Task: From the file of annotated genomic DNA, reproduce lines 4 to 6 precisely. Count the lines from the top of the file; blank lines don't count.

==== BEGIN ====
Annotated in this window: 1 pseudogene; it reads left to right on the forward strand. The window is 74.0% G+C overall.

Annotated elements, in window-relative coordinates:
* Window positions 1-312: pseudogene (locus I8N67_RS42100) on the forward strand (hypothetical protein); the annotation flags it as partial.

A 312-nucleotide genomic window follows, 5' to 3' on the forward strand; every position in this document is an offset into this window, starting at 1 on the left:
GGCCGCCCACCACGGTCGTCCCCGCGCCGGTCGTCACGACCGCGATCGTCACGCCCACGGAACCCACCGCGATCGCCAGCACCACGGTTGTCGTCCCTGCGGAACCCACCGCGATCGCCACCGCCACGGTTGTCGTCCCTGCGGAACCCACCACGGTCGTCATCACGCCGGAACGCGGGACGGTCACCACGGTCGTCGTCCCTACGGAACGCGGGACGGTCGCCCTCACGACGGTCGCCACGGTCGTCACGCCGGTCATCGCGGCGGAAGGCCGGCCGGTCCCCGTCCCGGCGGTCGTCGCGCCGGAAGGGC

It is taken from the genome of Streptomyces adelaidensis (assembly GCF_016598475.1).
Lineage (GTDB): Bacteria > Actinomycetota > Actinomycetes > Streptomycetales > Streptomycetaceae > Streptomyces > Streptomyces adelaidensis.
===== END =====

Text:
A 312-nucleotide genomic window follows, 5' to 3' on the forward strand; every position in this document is an offset into this window, starting at 1 on the left:
GGCCGCCCACCACGGTCGTCCCCGCGCCGGTCGTCACGACCGCGATCGTCACGCCCACGGAACCCACCGCGATCGCCAGCACCACGGTTGTCGTCCCTGCGGAACCCACCGCGATCGCCACCGCCACGGTTGTCGTCCCTGCGGAACCCACCACGGTCGTCATCACGCCGGAACGCGGGACGGTCACCACGGTCGTCGTCCCTACGGAACGCGGGACGGTCGCCCTCACGACGGTCGCCACGGTCGTCACGCCGGTCATCGCGGCGGAAGGCCGGCCGGTCCCCGTCCCGGCGGTCGTCGCGCCGGAAGGGC

It is taken from the genome of Streptomyces adelaidensis (assembly GCF_016598475.1).